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Trump gives an Oval Office briefing on the status of Hurricane Dorian on Sept. 4. Photo: Bill O'Leary/The Washington Post via Getty Images

Hurricane Dorian’s outer most winds, blowing between 39 and 73 mph, had at most a 20% chance of reaching Alabama between Tuesday, August 27 and Monday, Sept. 2, NOAA said in an unsigned statement.

Why it matters: NOAA's statement confirms President Trump's weeklong insistence that he was correct about the storm threatening Alabama. The Birmingham office of the National Weather Service refuted the president's comments in a tweet on Sept. 1. NOAA, in their Friday statement, said the Birmingham office's tweet was “inconsistent with probabilities from the best forecast products available at the time.”

The big picture: NOAA's spokesperson, Chris Vaccaro, said on Sept. 1 that "the current forecast path of Dorian does not include Alabama," the AP reports. Trump had mentioned the risk to Alabama, Florida, Georgia and the Carolinas in a tweet earlier that day. Alabama "was not in the National Hurricane Center’s 'cone of uncertainty,' which is where forecasters determine the storm is most likely to track," the Washington Post's Capital Weather Gang reports.

Reproduced from NOAA Dorian graphics archive

Go deeper:

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2 hours ago - Health

Boris Johnson announces month-long COVID-19 lockdown in England

Prime Minsiter Boris Johnson. Photo: NurPhoto / Getty Images

A new national lockdown will be imposed in England, Prime Minister Boris Johnson announced Saturday, as the number of COVID-19 cases in the country topped 1 million.

Details: Starting Thursday, people in England must stay at home, and bars and restaurants will close, except for takeout and deliveries. All non-essential retail will also be shuttered. Different households will be banned from mixing indoors. International travel, unless for business purposes, will be banned. The new measures will last through at least December 2.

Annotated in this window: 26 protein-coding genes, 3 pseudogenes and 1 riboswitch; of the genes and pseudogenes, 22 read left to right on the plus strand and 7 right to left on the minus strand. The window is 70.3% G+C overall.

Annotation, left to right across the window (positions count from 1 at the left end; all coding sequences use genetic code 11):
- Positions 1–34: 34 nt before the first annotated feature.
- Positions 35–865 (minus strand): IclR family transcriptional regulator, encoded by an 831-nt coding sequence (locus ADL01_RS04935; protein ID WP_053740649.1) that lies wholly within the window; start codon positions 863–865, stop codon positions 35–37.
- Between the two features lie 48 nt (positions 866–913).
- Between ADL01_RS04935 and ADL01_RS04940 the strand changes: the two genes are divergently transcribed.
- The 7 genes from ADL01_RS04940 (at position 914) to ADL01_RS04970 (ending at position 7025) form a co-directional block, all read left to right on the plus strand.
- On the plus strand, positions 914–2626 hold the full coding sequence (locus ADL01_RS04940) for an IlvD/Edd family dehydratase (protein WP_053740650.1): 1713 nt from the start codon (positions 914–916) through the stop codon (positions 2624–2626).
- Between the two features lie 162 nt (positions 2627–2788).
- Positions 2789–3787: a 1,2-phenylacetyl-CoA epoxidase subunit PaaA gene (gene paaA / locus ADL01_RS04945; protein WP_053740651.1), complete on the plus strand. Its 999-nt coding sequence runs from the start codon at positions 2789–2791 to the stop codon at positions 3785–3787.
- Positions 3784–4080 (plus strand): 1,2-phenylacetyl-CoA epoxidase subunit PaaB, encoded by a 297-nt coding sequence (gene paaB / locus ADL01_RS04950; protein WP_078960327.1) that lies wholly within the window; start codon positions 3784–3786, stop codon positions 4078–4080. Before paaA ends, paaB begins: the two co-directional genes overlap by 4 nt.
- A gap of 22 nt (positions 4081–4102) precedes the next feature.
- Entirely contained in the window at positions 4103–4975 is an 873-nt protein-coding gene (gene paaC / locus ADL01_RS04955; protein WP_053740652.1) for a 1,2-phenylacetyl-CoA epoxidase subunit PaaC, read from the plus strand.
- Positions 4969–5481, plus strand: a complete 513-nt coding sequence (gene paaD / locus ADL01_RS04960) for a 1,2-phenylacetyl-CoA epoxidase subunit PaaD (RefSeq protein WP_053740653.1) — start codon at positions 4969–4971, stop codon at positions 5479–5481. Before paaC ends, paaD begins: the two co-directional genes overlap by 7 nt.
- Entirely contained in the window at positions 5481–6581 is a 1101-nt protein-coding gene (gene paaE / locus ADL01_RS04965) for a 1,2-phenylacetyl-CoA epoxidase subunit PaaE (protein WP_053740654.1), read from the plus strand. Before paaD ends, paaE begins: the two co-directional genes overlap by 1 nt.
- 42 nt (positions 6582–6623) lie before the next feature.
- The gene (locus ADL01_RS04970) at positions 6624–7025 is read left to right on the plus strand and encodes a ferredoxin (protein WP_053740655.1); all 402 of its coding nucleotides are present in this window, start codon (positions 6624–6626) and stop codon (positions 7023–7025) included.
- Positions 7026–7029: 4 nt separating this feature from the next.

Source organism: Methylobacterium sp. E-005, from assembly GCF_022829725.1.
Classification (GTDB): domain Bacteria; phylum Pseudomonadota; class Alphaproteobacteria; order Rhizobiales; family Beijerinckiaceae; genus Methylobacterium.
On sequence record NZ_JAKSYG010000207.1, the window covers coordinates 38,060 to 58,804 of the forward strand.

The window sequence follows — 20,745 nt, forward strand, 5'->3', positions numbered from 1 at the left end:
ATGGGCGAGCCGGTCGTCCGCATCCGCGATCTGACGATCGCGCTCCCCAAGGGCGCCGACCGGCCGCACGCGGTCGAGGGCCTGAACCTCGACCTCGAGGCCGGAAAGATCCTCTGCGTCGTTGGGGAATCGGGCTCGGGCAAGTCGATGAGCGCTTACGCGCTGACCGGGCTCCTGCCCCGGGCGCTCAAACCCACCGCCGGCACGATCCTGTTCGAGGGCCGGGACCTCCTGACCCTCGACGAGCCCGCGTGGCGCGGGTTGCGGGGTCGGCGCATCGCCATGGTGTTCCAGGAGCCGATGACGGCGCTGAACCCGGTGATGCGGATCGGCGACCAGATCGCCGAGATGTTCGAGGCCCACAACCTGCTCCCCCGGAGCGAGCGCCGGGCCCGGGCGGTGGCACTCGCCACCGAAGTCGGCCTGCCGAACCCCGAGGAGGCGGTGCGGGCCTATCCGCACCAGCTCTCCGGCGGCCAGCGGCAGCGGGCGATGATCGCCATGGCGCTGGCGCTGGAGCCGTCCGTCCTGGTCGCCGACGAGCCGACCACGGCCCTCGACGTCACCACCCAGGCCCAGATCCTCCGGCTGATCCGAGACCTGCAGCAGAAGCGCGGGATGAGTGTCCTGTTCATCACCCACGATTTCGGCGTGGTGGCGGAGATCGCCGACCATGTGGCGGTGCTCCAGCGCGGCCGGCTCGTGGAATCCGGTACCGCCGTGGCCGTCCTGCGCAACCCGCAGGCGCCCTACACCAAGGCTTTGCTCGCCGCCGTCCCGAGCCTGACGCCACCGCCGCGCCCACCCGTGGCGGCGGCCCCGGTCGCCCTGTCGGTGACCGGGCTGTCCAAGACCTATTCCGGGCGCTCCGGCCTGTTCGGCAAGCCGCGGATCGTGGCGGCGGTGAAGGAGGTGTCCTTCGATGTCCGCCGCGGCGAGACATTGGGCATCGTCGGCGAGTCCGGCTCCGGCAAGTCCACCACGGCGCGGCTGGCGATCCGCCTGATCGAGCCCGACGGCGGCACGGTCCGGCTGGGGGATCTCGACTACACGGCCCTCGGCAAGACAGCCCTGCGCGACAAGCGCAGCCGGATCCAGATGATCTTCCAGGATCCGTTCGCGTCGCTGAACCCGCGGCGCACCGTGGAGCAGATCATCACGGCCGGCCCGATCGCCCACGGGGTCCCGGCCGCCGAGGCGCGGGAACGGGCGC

Updated 2 hours ago - Politics & Policy

The massive early vote

Illustration: Sarah Grillo/Axios

Early voting in the 2020 election across the U.S. on Saturday had already reached 65.5% of 2016's total turnout, according to state data compiled by the U.S. Elections Project.

Why it matters: The coronavirus pandemic and its resultant social-distancing measures prompted a massive uptick in both mail-in ballots and early voting nationwide, setting up an unprecedented and potentially tumultuous count in the hours and days after the polls close on Nov. 3.

Updated 3 hours ago - Politics & Policy

Coronavirus dashboard

Illustration: Sarah Grillo/Axios

  1. Health: Ipsos poll: COVID trick-or-treat.
  2. World: Greece tightens coronavirus restrictions as Europe cases spike — Austria reimposes coronavirus lockdowns amid surge of infections
  3. Economy: Conference Board predicts economy won’t fully recover until late 2021.
  4. Technology: Fully at-home rapid COVID test to move forward.
  5. States: New York rolls out new testing requirements for visitors.